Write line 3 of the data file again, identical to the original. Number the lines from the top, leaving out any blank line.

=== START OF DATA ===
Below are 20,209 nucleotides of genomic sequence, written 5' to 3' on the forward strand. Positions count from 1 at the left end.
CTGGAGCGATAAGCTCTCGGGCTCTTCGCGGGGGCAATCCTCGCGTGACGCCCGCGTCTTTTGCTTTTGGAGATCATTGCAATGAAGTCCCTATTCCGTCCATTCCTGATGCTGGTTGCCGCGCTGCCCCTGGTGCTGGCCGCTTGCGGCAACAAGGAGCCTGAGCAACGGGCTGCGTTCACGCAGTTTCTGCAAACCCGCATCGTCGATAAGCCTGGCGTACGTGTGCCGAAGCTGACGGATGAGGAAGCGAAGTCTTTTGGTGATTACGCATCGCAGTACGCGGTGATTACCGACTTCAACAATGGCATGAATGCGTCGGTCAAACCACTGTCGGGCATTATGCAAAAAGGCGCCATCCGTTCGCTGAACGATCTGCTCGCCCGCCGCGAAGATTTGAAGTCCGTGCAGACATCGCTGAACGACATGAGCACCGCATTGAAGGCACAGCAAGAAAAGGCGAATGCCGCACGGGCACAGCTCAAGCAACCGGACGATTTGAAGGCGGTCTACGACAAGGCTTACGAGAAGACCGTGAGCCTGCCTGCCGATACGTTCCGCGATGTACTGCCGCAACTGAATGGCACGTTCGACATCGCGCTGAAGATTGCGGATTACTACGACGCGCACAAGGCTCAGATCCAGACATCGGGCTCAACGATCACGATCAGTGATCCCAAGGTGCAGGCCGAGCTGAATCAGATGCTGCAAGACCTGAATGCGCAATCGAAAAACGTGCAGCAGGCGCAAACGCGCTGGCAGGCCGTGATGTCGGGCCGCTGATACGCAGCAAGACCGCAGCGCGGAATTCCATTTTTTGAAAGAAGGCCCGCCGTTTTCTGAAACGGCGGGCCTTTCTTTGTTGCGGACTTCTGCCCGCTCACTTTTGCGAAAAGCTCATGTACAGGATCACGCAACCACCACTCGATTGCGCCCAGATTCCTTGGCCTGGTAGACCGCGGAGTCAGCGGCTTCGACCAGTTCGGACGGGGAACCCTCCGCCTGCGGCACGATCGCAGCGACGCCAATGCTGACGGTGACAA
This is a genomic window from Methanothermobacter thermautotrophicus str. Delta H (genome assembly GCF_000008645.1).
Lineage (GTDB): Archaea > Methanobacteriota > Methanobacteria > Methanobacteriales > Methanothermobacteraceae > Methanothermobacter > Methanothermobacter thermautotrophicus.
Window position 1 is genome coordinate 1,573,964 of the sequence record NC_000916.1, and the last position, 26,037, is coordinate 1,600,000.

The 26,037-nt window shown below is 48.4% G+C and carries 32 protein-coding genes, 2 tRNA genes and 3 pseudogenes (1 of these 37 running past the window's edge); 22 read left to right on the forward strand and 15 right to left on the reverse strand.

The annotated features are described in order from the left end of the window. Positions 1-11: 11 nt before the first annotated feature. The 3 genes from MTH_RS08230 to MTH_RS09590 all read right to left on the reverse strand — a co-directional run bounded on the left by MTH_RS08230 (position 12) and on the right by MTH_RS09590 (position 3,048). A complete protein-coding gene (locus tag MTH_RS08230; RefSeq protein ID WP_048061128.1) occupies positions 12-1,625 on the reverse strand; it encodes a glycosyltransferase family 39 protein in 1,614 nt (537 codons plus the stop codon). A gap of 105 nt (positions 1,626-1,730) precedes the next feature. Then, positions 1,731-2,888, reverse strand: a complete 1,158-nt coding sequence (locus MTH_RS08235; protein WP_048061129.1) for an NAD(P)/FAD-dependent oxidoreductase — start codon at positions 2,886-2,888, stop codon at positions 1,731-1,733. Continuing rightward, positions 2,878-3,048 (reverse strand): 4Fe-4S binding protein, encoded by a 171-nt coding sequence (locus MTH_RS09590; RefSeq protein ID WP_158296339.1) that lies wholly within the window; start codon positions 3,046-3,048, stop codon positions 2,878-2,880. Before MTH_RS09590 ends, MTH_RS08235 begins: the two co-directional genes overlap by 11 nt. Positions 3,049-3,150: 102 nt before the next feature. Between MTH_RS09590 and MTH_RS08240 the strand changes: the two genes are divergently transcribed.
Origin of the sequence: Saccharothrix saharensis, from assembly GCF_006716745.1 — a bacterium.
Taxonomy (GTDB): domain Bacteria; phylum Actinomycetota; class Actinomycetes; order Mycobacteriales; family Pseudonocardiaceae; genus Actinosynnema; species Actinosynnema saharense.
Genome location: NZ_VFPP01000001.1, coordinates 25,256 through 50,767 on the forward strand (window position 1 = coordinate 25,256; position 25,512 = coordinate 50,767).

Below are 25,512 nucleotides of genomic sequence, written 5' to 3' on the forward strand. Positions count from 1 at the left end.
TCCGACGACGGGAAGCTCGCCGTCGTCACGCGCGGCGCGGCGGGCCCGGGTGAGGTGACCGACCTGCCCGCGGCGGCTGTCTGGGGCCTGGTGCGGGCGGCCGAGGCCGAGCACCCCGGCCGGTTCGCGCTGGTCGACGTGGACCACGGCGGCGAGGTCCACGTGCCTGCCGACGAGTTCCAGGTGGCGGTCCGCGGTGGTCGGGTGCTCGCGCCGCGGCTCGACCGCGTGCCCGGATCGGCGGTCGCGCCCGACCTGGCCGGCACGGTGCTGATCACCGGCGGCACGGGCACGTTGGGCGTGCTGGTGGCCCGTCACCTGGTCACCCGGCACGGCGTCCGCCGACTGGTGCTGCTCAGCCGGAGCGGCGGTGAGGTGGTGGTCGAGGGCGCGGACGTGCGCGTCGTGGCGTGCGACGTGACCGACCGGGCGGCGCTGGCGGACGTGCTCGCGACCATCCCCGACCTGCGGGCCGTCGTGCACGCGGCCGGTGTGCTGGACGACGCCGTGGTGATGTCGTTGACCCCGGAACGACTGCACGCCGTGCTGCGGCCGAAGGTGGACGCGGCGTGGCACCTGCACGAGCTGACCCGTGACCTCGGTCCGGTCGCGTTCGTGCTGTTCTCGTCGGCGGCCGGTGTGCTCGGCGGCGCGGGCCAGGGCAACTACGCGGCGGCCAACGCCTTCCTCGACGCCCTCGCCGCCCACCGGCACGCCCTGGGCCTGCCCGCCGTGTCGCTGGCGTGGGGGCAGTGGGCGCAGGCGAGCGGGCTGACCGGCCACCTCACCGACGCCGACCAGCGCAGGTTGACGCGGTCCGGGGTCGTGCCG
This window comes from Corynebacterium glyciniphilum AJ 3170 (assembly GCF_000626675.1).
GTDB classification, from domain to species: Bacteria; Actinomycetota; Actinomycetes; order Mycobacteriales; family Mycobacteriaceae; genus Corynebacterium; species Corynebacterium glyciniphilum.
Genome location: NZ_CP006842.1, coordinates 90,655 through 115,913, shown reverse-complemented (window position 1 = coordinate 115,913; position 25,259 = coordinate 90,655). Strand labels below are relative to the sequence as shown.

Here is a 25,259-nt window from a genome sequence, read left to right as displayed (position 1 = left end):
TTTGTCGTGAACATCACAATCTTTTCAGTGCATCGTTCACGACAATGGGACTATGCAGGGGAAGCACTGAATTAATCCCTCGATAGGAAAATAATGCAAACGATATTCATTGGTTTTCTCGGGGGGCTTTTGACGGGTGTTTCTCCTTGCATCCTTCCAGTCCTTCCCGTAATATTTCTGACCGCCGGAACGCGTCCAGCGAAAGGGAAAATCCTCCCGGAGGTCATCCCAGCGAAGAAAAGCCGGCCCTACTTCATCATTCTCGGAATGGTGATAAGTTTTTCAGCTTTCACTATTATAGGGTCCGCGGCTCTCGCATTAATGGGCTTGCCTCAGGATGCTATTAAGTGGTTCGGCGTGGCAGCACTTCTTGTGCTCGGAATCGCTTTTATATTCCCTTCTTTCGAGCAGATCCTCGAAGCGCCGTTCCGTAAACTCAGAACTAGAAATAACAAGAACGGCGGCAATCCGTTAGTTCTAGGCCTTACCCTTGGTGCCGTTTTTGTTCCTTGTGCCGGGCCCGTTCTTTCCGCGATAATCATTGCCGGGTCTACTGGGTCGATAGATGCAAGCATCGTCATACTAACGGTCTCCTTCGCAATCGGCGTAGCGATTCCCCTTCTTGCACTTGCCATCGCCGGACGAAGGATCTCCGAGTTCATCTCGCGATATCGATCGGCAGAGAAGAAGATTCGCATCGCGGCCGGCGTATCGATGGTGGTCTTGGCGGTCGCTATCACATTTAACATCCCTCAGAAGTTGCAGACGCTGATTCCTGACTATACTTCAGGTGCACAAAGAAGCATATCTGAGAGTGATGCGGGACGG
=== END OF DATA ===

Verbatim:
This is a genomic window from Methanothermobacter thermautotrophicus str. Delta H (genome assembly GCF_000008645.1).